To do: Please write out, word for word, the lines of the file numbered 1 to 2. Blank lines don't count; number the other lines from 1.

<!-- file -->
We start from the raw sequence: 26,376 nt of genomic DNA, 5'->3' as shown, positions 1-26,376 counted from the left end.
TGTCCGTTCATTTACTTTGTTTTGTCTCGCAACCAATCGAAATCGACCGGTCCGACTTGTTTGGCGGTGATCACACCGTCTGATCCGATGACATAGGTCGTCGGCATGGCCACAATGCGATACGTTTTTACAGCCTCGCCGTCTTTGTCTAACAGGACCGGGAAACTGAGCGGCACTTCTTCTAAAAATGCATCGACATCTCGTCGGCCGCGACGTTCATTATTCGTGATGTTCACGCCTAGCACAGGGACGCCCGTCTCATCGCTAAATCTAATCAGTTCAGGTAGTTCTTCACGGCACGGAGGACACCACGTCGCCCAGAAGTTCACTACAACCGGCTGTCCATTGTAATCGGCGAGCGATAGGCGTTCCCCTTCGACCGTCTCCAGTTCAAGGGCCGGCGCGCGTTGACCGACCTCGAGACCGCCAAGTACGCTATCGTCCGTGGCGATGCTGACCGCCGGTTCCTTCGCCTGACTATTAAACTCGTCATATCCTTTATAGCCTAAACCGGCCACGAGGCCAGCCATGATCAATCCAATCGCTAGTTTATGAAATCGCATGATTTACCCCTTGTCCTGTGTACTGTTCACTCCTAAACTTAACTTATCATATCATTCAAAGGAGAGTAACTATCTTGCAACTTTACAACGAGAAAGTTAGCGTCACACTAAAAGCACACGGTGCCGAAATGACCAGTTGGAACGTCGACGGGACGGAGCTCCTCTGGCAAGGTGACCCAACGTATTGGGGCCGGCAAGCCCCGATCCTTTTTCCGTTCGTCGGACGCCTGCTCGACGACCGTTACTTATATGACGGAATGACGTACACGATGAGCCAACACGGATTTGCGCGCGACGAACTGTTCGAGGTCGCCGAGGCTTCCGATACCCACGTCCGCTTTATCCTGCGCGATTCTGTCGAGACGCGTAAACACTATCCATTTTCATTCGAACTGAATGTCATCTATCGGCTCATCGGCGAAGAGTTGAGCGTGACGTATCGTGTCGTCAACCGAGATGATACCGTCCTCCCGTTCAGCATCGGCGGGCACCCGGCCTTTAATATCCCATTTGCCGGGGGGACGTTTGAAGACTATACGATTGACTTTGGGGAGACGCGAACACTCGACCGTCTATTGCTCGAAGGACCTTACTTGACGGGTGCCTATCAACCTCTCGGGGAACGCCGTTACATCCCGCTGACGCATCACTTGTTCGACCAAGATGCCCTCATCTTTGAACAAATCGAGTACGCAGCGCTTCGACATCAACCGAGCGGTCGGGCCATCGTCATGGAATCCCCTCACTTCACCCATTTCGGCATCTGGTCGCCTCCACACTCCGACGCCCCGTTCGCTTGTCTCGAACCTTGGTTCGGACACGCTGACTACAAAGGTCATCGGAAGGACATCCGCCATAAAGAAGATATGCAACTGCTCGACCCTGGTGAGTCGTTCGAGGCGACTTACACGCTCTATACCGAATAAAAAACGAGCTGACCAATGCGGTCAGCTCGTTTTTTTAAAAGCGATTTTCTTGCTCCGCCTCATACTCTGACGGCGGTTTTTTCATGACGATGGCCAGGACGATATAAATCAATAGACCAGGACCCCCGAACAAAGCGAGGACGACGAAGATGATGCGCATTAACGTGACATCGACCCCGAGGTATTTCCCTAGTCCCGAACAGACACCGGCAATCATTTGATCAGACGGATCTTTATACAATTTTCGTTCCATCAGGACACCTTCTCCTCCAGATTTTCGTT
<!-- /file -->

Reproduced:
We start from the raw sequence: 26,376 nt of genomic DNA, 5'->3' as shown, positions 1-26,376 counted from the left end.
TGTCCGTTCATTTACTTTGTTTTGTCTCGCAACCAATCGAAATCGACCGGTCCGACTTGTTTGGCGGTGATCACACCGTCTGATCCGATGACATAGGTCGTCGGCATGGCCACAATGCGATACGTTTTTACAGCCTCGCCGTCTTTGTCTAACAGGACCGGGAAACTGAGCGGCACTTCTTCTAAAAATGCATCGACATCTCGTCGGCCGCGACGTTCATTATTCGTGATGTTCACGCCTAGCACAGGGACGCCCGTCTCATCGCTAAATCTAATCAGTTCAGGTAGTTCTTCACGGCACGGAGGACACCACGTCGCCCAGAAGTTCACTACAACCGGCTGTCCATTGTAATCGGCGAGCGATAGGCGTTCCCCTTCGACCGTCTCCAGTTCAAGGGCCGGCGCGCGTTGACCGACCTCGAGACCGCCAAGTACGCTATCGTCCGTGGCGATGCTGACCGCCGGTTCCTTCGCCTGACTATTAAACTCGTCATATCCTTTATAGCCTAAACCGGCCACGAGGCCAGCCATGATCAATCCAATCGCTAGTTTATGAAATCGCATGATTTACCCCTTGTCCTGTGTACTGTTCACTCCTAAACTTAACTTATCATATCATTCAAAGGAGAGTAACTATCTTGCAACTTTACAACGAGAAAGTTAGCGTCACACTAAAAGCACACGGTGCCGAAATGACCAGTTGGAACGTCGACGGGACGGAGCTCCTCTGGCAAGGTGACCCAACGTATTGGGGCCGGCAAGCCCCGATCCTTTTTCCGTTCGTCGGACGCCTGCTCGACGACCGTTACTTATATGACGGAATGACGTACACGATGAGCCAACACGGATTTGCGCGCGACGAACTGTTCGAGGTCGCCGAGGCTTCCGATACCCACGTCCGCTTTATCCTGCGCGATTCTGTCGAGACGCGTAAACACTATCCATTTTCATTCGAACTGAATGTCATCTATCGGCTCATCGGCGAAGAGTTGAGCGTGACGTATCGTGTCGTCAACCGAGATGATACCGTCCTCCCGTTCAGCATCGGCGGGCACCCGGCCTTTAATATCCCATTTGCCGGGGGGACGTTTGAAGACTATACGATTGACTTTGGGGAGACGCGAACACTCGACCGTCTATTGCTCGAAGGACCTTACTTGACGGGTGCCTATCAACCTCTCGGGGAACGCCGTTACATCCCGCTGACGCATCACTTGTTCGACCAAGATGCCCTCATCTTTGAACAAATCGAGTACGCAGCGCTTCGACATCAACCGAGCGGTCGGGCCATCGTCATGGAATCCCCTCACTTCACCCATTTCGGCATCTGGTCGCCTCCACACTCCGACGCCCCGTTCGCTTGTCTCGAACCTTGGTTCGGACACGCTGACTACAAAGGTCATCGGAAGGACATCCGCCATAAAGAAGATATGCAACTGCTCGACCCTGGTGAGTCGTTCGAGGCGACTTACACGCTCTATACCGAATAAAAAACGAGCTGACCAATGCGGTCAGCTCGTTTTTTTAAAAGCGATTTTCTTGCTCCGCCTCATACTCTGACGGCGGTTTTTTCATGACGATGGCCAGGACGATATAAATCAATAGACCAGGACCCCCGAACAAAGCGAGGACGACGAAGATGATGCGCATTAACGTGACATCGACCCCGAGGTATTTCCCTAGTCCCGAACAGACACCGGCAATCATTTGATCAGACGGATCTTTATACAATTTTCGTTCCATCAGGACACCTTCTCCTCCAGATTTTCGTT